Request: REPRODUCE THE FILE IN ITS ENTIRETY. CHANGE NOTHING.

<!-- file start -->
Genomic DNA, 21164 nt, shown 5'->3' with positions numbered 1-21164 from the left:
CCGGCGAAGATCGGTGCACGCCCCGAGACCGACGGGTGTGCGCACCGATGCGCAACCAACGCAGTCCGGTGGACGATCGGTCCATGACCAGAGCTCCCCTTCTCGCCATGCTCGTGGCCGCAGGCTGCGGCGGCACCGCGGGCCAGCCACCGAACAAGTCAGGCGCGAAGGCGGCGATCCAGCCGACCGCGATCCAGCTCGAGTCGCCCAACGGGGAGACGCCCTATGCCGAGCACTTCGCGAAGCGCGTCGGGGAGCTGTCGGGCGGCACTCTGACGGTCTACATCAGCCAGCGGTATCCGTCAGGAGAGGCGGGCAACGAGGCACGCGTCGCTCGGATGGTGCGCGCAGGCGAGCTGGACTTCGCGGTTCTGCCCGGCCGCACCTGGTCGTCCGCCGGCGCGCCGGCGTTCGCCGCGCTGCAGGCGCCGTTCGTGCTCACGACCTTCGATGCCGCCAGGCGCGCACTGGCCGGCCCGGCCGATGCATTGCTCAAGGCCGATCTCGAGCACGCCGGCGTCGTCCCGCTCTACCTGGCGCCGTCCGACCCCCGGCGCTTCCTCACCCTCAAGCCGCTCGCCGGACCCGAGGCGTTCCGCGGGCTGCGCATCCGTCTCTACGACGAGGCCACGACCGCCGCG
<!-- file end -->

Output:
Genomic DNA, 21164 nt, shown 5'->3' with positions numbered 1-21164 from the left:
CCGGCGAAGATCGGTGCACGCCCCGAGACCGACGGGTGTGCGCACCGATGCGCAACCAACGCAGTCCGGTGGACGATCGGTCCATGACCAGAGCTCCCCTTCTCGCCATGCTCGTGGCCGCAGGCTGCGGCGGCACCGCGGGCCAGCCACCGAACAAGTCAGGCGCGAAGGCGGCGATCCAGCCGACCGCGATCCAGCTCGAGTCGCCCAACGGGGAGACGCCCTATGCCGAGCACTTCGCGAAGCGCGTCGGGGAGCTGTCGGGCGGCACTCTGACGGTCTACATCAGCCAGCGGTATCCGTCAGGAGAGGCGGGCAACGAGGCACGCGTCGCTCGGATGGTGCGCGCAGGCGAGCTGGACTTCGCGGTTCTGCCCGGCCGCACCTGGTCGTCCGCCGGCGCGCCGGCGTTCGCCGCGCTGCAGGCGCCGTTCGTGCTCACGACCTTCGATGCCGCCAGGCGCGCACTGGCCGGCCCGGCCGATGCATTGCTCAAGGCCGATCTCGAGCACGCCGGCGTCGTCCCGCTCTACCTGGCGCCGTCCGACCCCCGGCGCTTCCTCACCCTCAAGCCGCTCGCCGGACCCGAGGCGTTCCGCGGGCTGCGCATCCGTCTCTACGACGAGGCCACGACCGCCGCG